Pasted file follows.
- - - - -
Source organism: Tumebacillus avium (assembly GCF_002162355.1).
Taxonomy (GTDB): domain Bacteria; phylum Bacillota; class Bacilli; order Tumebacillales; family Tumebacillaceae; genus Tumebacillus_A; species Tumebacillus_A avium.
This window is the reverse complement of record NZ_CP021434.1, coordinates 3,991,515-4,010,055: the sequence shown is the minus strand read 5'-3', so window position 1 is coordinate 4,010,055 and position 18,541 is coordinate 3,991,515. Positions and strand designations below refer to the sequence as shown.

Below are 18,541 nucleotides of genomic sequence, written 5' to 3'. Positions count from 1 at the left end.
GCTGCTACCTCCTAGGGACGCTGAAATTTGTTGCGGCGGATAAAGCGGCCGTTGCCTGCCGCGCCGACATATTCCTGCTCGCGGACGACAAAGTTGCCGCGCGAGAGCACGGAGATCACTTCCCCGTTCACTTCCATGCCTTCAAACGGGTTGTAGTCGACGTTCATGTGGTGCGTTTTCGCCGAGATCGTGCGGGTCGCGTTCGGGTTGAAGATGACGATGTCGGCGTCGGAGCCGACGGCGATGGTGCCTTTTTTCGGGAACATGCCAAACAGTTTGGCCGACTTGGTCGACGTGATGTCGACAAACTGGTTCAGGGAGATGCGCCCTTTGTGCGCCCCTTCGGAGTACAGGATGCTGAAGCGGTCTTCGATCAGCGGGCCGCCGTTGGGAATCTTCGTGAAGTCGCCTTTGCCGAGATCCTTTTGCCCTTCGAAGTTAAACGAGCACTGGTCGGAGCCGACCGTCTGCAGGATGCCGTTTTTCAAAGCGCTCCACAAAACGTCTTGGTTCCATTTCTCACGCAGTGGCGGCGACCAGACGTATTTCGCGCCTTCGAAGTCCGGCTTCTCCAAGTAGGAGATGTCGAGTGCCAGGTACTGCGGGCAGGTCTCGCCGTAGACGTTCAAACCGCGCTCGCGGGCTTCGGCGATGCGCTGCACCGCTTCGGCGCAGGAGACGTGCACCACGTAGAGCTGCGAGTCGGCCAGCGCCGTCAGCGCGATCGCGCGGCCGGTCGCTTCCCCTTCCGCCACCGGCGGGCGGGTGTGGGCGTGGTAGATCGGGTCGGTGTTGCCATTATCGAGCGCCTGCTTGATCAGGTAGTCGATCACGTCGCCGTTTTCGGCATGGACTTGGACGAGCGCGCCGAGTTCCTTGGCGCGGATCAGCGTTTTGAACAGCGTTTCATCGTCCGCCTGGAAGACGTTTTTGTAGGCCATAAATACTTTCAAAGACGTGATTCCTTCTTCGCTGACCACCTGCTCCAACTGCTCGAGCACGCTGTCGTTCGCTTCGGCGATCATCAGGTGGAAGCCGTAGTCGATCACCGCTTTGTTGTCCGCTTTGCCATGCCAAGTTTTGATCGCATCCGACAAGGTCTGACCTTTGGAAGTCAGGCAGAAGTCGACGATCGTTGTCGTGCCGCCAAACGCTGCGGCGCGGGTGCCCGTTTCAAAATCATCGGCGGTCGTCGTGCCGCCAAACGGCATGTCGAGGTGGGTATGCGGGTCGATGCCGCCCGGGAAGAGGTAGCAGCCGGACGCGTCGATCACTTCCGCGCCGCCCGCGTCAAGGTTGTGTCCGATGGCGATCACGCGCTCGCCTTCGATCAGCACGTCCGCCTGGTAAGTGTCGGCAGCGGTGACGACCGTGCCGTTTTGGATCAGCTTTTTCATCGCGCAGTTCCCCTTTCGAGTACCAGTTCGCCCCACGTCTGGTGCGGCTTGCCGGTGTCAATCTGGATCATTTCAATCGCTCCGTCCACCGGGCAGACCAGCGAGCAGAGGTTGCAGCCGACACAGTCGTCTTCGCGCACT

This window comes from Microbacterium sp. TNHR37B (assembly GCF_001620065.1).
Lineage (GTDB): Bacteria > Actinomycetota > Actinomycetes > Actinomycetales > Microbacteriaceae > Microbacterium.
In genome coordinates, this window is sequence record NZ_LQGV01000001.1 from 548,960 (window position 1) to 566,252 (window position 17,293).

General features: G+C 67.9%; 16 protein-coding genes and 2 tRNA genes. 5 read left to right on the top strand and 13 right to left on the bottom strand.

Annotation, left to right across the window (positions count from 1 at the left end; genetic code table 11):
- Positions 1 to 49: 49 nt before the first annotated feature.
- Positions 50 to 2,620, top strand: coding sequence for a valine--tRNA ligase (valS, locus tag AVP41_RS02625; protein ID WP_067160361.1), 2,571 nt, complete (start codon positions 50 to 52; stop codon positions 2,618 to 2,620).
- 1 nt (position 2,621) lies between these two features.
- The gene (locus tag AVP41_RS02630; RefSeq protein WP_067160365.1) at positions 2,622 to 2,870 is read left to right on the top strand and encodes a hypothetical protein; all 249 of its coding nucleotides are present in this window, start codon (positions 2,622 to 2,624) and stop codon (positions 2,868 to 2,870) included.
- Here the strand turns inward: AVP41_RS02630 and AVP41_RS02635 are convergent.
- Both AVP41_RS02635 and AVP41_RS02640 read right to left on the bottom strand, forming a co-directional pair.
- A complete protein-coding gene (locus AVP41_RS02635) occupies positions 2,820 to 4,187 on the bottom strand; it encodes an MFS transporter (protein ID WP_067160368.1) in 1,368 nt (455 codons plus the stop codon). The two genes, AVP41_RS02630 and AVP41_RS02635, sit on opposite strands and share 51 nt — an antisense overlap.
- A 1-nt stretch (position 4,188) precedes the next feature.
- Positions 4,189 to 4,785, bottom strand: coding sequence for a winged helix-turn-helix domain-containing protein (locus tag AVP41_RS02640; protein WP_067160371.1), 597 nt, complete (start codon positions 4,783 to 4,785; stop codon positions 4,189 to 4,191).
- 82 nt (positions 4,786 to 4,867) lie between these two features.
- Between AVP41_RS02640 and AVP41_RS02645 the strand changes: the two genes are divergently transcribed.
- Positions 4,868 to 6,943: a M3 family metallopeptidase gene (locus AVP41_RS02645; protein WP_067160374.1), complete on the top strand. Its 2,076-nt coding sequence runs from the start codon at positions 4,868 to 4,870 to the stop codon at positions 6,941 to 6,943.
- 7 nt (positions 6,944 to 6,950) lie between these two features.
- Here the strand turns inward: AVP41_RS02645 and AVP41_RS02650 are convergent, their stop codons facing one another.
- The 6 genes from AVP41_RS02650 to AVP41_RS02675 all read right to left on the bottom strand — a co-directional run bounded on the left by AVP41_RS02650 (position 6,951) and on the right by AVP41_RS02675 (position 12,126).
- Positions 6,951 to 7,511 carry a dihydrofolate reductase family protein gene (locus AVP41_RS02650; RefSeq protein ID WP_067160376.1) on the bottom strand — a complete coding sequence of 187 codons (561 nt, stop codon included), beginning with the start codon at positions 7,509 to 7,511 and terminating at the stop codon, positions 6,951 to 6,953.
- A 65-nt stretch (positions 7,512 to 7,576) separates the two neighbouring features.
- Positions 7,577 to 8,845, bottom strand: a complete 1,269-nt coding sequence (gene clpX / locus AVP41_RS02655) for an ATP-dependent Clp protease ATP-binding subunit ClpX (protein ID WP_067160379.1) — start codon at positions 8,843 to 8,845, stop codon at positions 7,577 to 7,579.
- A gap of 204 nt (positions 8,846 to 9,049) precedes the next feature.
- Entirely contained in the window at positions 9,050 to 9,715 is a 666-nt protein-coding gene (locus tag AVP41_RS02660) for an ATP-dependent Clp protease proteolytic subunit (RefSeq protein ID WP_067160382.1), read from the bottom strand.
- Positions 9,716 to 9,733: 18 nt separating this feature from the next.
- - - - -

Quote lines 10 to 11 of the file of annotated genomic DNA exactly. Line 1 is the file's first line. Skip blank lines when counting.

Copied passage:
Annotation, left to right across the window (positions count from 1 at the left end; genetic code table 11):
- Positions 1 to 49: 49 nt before the first annotated feature.